Feb 6, 2015 (You are 8 days old!)
I don’t want to forget the time your Zal Papa and I spent with you and your mom and dad when you were born. I hope that someday you will be a delighted new mother and will find the account of your first few days helpful.
Baby products have changed a lot since I had your mom 33 years ago. The disposable diapers we used didn’t have resealable tabs, nor did they change color when the diaper was wet, so that you could tell right away if a diaper change was necessary. Also, we put babies on their stomachs to sleep, but now research says you must sleep without loose sheets or blankets and be on your back. There is now something called “tummy time” which means you get put on your stomach when you are awake so that you learn to lift up your head. Your mom and I joke that when YOU have your first child and she comes to help you, she will marvel at all the new and improved diapering technology and will have to learn the latest sleep rules.
Before you were born, your mother wanted us to come to California to help her and your dad so that they would be able to spend all their time learning how to be your parents. Your mom sent me a list of recipes to be sure to bring with me: chicken soup with matzo balls, noodle kugel (the sweet kind) and her favorite childhood casserole: ground beef, peas, noodles, cheese, and tomatoes. Well, the kugel was a big success. Your daddy had never had it before, and he loved it. Your mom had it for breakfast and lunch, and your Grandma Gina took a couple pieces home with her to eat later with GrandpaBob.
I made matzo ball soup, and Mimaw and GrandpaRob came over to try it. They loved it. So did your dad. But, for some reason, the smell upset your mom and we froze all the leftovers. I hope she’ll be ready for it in a couple of months. The same thing happened with the cheeseburger casserole.
So, here I am, and homemade food isn’t really what your mom wants. Only one week ago, she was still pregnant. Her body and her taste for food change daily. Mostly, she wants to eat pizza or In-N-Out Burgers, but since she wants to have lots of healthy milk for you, she drinks her milk and eats fruit and peanut butter. Milk, apples and peanut butter—pretty much her standard diet for much of her childhood! Update as of April 23: Your mom has given up eating anything with lactose in it because she thinks it upsets your stomach. Good thing that she isn’t really someone who cares a lot about food!
I look at you and wonder what foods you will remember fondly when you are an adult. What recipes will you ask your mother to send you when you cook for yourself for the first time? (I asked my mother to bring stuffed cabbage, which she did. I still love stuffed cabbage!) I wonder if you will even prepare food at home when you are an adult. I hope you will because preparing food is, for me, an expression of my creativity and because cooking for others (and with others) brings a particular joy that I have found nowhere else.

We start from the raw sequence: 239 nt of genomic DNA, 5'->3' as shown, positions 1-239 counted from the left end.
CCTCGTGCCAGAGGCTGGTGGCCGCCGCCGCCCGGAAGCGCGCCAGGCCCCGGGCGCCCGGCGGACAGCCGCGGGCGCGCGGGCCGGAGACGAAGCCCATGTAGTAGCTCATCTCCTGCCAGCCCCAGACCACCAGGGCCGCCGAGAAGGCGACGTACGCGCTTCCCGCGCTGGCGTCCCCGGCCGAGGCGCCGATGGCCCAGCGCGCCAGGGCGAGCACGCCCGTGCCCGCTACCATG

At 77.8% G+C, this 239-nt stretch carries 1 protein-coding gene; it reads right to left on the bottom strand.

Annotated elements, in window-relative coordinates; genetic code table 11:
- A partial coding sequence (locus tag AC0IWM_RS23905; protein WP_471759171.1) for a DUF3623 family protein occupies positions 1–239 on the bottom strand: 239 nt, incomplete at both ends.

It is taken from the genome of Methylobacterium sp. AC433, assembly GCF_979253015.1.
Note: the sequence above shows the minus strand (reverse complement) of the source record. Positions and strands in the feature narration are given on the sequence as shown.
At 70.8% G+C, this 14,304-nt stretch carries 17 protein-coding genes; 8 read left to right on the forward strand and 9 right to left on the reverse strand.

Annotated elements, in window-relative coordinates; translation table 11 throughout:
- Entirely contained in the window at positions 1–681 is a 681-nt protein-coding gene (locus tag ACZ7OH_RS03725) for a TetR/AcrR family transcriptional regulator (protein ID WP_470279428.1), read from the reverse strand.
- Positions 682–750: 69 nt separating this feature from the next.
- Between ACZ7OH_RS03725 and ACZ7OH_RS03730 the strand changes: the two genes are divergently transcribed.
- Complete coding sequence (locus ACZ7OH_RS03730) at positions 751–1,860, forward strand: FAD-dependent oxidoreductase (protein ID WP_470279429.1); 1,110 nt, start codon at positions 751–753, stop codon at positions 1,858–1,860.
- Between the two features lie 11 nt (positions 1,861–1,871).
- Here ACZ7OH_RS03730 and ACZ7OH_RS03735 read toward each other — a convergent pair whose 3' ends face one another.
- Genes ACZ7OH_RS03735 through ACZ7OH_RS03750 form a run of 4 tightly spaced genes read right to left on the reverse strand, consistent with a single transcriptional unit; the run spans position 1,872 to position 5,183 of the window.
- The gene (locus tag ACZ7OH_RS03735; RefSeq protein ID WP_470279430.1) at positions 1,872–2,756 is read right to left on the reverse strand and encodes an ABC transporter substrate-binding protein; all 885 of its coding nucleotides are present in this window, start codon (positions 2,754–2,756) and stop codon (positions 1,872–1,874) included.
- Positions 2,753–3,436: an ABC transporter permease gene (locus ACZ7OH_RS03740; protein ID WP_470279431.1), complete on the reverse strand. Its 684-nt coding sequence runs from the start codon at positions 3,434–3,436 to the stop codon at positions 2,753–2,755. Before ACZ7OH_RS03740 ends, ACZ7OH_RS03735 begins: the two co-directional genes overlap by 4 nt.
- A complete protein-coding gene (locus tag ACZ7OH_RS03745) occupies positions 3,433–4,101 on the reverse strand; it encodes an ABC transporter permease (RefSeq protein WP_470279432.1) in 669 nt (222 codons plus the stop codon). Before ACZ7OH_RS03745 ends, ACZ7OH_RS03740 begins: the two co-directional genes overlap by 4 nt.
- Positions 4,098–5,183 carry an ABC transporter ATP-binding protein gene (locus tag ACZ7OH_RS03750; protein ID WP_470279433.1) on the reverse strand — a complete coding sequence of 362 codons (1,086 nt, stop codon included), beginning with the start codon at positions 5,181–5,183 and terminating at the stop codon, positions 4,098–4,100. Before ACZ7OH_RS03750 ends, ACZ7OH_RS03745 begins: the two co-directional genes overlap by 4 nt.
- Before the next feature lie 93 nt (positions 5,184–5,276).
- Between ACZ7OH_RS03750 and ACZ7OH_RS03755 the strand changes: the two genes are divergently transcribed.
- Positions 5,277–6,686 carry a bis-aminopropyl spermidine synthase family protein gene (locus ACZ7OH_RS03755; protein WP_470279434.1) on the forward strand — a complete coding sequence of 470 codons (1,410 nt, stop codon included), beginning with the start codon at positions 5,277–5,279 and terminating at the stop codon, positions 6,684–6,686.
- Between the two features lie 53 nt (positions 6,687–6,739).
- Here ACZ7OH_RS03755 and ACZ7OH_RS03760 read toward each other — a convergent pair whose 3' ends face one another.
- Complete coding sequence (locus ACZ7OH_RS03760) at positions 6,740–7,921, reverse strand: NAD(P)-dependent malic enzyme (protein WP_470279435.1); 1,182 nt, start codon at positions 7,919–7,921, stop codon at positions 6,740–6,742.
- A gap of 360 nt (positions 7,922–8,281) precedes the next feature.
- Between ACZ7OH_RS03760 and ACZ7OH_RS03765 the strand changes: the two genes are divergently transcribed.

Traditional Noodle Kugel
From Mrs. Glasser in Uniontown with whom I lived in January of my senior year of college while doing a teaching internship
This is a very good dish to prepare in 2 square foil baking pans. Freeze one and save to take it to someone who is sick or just had a baby. It is creamy, nourishing and excellent comfort food.
1/2 pound fine noodles
1 block (3-4 oz.) cream cheese, softened
2 blocks FRIENDSHIP brand (Jewish) farmer’s cheese (7 oz. each)
(There is a cheese called Farmer’s cheese that you find near the cheddar, etc., but that is NOT what you want. For kugel you need the crumbly packaged stuff from Friendship, which is like a hard cottage cheese. Substitute cottage cheese if you need to, making it as dry as possible. This stuff freezes well, so when you find it, buy extra and stick it in the freezer.)
1 stick melted butter (If you want to be healthier, you can get away with ½ stick!)
1/3 C. sugar
2 C. milk
1/2 C. raisins (You can chop up any kind of dry fruit in any combination to make ½ C.)
1/2 t. salt.
1 t. vanilla
For topping, mix together:
3/4 C. crushed graham crackers
1/4 C. melted butter
1 T. powdered sugar
- Boil the noodles, drain well.
- Beat the cheeses, eggs together, add melted butter, sugar and blend again.
- Slowly beat the noodles into the wet mixture, adding all of the other ingredients. You will have a very loose batter.
- Pour into a slightly heated, well-greased pan (Long rectangle 9 X 13 X 2 or 2 square pans as noted above.)
- Sprinkle topping on top and bake at 350 º for about an hour—less if in two pans. Check at around 50 minutes
Mindy Sanjana | Pittsburg, Pennsylvania